Other fMRI studies, however, have looked at this question. A published review of this question concludes:
Moreover, several studies have reported residual local and specific brain activation patterns in vegetative state patients, whereas long-range neural integration observed during conscious processing was lacking (S. Laureys et al., Brain 123, 1589 (2000). N. D. Schiff et al., Brain 125, 1210 (2002).
So the “preponderance of evidence” that Dr. Egnor champions shows that patients in a persistent vegetative state lack brain activity that is specifically linked to conscious processing. It is important to recognize that the brain is very compartmentalized – different areas serve different functions. It is clearly established that parts of the brain can perform their processing unconsciously and automatically. So it is no surprise that even vegetative patients will retain some subsets of conscious processing.
It is also helpful to recognize that consciousness is not an all-or-nothing state. There is a spectrum of consciousness from fully awake to fully vegetative. It is not uncommon for patients who are barely in what we call a minimally aware state (one categorical notch above persistent vegetative) to be misdiagnosed as being vegetative. The real implications of this study (and the necessary follow up studies – it’s difficult to extrapolate from one case) is that fMRI may be a more sensitive tool for distinguishing subtle or minimal consciousness from no consciousness. Obviously, the neurological exam alone is an imperfect tool for inferring this distinction.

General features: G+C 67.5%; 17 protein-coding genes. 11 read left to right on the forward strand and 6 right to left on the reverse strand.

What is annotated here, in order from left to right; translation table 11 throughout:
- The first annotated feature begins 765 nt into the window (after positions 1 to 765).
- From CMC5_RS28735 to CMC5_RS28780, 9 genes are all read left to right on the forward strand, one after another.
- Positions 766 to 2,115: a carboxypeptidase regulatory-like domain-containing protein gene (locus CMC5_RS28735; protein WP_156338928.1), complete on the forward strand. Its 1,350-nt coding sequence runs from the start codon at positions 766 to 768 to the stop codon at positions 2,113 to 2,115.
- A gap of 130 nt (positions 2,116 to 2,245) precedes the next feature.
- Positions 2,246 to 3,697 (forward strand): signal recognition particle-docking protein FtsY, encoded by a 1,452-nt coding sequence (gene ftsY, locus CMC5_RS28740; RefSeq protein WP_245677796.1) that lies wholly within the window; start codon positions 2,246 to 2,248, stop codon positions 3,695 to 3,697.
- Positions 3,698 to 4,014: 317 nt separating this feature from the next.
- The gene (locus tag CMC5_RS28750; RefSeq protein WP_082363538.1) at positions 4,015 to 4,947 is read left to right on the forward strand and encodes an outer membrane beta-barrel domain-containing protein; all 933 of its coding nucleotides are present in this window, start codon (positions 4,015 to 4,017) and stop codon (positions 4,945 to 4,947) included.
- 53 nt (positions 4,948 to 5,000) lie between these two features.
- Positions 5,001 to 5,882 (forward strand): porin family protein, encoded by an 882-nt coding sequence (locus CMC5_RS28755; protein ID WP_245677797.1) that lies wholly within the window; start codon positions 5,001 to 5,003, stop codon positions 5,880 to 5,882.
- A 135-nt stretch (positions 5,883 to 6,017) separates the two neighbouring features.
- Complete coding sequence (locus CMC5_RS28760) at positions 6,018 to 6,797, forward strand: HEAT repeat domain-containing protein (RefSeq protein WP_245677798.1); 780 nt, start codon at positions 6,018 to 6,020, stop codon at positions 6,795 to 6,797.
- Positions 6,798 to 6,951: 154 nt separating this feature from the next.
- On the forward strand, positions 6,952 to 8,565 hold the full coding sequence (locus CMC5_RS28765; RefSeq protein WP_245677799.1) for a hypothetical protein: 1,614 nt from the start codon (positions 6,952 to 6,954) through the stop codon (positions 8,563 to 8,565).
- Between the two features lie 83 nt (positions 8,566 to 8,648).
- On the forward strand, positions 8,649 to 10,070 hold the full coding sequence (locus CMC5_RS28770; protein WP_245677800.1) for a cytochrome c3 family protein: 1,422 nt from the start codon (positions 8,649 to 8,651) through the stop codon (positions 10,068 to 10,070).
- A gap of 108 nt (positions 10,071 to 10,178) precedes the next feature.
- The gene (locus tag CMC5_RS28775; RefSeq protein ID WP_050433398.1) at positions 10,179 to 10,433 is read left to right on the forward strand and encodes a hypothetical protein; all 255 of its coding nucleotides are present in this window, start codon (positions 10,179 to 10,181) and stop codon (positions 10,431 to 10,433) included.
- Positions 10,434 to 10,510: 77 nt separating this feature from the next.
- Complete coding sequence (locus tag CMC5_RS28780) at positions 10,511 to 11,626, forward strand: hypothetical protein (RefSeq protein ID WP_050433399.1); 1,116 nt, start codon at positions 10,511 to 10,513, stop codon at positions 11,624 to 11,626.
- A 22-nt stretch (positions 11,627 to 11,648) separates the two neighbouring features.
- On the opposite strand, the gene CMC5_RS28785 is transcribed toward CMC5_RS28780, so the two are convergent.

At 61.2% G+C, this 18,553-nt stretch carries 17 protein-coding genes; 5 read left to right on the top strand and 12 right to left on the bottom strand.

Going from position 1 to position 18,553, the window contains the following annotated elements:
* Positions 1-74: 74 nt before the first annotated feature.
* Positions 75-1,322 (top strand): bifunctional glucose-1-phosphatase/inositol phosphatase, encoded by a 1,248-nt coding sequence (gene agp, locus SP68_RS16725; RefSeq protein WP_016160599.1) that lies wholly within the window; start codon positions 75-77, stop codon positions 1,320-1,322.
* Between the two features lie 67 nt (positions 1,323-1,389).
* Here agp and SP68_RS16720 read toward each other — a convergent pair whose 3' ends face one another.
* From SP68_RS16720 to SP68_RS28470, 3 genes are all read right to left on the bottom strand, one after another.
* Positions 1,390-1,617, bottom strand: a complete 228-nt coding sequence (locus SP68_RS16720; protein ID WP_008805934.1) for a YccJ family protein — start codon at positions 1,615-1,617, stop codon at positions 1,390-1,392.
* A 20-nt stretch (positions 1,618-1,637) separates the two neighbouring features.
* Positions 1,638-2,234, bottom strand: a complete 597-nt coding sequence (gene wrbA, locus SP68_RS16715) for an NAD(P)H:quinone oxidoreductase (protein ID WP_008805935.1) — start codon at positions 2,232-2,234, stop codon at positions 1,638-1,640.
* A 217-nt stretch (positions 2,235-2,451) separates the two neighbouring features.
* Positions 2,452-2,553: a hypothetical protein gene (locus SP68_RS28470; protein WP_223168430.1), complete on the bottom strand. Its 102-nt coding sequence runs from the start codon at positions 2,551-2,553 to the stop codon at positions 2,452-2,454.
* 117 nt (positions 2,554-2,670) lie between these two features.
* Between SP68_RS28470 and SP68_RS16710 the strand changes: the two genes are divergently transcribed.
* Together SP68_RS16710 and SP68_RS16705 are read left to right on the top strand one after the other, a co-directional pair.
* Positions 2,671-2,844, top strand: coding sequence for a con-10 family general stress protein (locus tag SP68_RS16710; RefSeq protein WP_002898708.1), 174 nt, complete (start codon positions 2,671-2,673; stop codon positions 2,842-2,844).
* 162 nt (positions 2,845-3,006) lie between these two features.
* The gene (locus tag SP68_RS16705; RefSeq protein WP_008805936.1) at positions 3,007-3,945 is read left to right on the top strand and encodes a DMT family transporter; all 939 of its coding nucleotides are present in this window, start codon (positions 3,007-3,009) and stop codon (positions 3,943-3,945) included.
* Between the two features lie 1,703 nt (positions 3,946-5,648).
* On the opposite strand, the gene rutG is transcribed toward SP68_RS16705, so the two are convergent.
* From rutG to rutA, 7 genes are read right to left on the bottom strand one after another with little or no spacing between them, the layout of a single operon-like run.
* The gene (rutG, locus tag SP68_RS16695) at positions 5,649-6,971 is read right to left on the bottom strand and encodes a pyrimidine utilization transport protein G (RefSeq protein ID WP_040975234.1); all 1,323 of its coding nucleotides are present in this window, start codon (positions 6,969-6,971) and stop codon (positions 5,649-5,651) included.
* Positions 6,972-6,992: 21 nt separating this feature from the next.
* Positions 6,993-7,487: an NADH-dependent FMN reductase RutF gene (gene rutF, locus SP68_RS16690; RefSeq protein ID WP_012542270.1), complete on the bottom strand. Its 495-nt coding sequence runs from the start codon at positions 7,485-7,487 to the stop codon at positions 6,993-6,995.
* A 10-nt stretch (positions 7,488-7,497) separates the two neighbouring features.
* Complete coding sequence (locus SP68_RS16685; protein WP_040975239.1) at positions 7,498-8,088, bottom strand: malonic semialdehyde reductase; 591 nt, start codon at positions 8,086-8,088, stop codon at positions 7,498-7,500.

Dr. Egnor has failed to meet my challenge, and his claim to victory is premature. The predictions he laid out for the dualist position have not been validated by his example – Dr. Egnor’s conclusions are based upon the common mistake of failing to add the caveat: within the sensitivity limits of the tools used. This is an important concept in science, and most scientists learn to add this caveat routinely. We see no phenomena -within the limits of this telescope to see, or within the statistical power of this study to detect, etc.
When we look at all the evidence we can conclude that when you damage the brain you damage the mind, when you change the brain you change the mind, and there are no mental phenomena separate from brain phenomena – within the limits of our tools to detect such things.